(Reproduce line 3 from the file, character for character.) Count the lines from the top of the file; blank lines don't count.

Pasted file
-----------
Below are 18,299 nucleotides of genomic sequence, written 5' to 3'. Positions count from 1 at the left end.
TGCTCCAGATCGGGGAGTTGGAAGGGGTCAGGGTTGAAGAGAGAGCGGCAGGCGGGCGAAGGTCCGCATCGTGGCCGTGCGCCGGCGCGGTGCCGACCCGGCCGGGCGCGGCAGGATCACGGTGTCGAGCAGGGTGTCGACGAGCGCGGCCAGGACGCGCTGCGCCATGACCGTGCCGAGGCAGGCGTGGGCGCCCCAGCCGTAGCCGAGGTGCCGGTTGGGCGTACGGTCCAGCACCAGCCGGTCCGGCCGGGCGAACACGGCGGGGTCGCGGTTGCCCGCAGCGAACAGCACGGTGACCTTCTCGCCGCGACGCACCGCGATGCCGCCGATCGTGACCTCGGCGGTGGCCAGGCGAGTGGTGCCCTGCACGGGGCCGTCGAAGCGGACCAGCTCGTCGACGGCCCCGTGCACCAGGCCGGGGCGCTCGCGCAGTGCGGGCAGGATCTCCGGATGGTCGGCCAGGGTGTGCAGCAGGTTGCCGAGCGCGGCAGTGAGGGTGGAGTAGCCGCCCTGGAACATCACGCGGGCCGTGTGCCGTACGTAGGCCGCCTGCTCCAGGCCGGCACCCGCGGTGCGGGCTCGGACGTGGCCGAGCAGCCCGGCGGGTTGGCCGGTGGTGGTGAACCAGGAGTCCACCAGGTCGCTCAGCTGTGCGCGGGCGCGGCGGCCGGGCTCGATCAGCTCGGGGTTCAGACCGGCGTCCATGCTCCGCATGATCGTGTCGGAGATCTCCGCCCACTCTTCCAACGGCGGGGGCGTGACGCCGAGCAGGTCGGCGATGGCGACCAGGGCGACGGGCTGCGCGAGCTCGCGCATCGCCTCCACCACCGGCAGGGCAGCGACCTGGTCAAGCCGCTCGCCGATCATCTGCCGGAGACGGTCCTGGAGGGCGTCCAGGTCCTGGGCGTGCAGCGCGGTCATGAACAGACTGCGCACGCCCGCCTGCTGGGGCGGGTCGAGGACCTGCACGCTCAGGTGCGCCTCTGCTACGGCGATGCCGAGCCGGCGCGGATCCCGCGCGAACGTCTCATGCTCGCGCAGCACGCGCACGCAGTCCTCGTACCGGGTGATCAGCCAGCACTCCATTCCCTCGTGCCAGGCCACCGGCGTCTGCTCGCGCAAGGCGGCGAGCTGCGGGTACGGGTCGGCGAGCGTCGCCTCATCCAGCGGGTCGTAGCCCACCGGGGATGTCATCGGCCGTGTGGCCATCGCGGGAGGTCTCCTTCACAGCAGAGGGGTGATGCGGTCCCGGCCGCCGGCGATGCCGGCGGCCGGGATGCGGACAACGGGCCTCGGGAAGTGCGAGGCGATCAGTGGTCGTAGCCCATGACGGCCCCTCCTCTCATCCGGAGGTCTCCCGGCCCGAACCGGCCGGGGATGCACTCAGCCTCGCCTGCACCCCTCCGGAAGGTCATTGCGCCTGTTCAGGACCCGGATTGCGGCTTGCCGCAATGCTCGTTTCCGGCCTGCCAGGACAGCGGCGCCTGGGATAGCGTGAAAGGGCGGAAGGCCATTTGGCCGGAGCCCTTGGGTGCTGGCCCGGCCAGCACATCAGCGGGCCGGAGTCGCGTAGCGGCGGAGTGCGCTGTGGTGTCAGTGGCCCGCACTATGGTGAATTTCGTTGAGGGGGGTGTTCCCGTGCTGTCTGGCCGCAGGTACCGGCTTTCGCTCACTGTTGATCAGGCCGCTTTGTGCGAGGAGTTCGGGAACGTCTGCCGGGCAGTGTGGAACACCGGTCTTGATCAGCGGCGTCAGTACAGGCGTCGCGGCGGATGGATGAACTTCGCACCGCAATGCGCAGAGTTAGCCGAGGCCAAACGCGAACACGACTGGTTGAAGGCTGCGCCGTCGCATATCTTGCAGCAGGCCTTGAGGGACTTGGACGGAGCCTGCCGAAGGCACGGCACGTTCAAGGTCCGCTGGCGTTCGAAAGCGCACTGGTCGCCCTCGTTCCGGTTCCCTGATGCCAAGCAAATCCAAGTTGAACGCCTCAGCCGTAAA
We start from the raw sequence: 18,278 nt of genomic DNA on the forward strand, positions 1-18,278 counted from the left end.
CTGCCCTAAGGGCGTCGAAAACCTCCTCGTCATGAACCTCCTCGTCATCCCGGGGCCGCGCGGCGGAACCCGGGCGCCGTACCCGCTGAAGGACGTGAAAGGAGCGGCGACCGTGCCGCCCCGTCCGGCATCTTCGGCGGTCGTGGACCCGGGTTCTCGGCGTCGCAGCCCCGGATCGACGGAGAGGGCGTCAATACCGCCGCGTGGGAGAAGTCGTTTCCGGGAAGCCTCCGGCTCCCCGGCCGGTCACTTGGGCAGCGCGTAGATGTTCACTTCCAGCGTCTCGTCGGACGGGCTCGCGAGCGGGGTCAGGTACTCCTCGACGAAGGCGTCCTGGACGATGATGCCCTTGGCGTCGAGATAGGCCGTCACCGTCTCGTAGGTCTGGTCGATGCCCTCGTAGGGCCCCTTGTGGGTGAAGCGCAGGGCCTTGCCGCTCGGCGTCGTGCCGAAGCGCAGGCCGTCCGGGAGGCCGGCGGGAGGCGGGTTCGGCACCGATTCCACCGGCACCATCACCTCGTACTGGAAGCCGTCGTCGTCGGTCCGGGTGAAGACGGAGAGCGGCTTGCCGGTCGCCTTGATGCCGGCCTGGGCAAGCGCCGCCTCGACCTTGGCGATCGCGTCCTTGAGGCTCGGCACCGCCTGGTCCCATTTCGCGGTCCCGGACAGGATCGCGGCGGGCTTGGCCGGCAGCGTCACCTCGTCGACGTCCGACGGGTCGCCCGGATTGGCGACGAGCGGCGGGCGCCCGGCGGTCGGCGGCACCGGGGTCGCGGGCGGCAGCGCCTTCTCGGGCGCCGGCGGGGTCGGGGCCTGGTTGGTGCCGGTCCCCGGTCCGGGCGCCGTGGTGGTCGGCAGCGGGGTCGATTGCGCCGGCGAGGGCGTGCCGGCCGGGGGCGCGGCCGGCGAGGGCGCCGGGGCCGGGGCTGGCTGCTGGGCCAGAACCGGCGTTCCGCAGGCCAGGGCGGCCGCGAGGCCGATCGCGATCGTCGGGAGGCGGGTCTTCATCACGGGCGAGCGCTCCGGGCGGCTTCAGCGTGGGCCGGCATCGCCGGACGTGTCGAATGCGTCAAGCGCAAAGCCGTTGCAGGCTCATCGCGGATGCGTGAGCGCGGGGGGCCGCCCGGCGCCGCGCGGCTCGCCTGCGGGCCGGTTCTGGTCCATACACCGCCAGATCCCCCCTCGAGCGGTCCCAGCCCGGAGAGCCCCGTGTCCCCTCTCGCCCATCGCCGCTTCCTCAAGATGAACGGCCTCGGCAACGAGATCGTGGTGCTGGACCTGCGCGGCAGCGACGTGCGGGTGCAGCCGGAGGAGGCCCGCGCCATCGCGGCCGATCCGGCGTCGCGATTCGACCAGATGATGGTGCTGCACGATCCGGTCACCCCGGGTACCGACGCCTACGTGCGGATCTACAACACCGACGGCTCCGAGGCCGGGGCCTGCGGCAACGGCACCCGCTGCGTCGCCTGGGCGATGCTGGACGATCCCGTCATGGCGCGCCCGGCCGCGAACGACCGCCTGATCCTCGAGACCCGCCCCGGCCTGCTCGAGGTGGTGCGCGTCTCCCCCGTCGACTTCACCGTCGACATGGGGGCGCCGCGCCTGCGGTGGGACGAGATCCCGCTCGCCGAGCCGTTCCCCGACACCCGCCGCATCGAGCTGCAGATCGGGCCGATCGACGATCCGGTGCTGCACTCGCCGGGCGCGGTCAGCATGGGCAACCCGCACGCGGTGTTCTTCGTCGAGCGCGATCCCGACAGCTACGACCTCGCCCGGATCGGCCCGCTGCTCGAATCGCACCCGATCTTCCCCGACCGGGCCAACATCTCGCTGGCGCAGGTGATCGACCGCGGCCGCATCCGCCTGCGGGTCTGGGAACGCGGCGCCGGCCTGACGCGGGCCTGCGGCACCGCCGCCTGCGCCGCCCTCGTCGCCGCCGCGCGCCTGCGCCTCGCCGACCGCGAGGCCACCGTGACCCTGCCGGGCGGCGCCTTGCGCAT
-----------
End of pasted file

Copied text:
We start from the raw sequence: 18,278 nt of genomic DNA on the forward strand, positions 1-18,278 counted from the left end.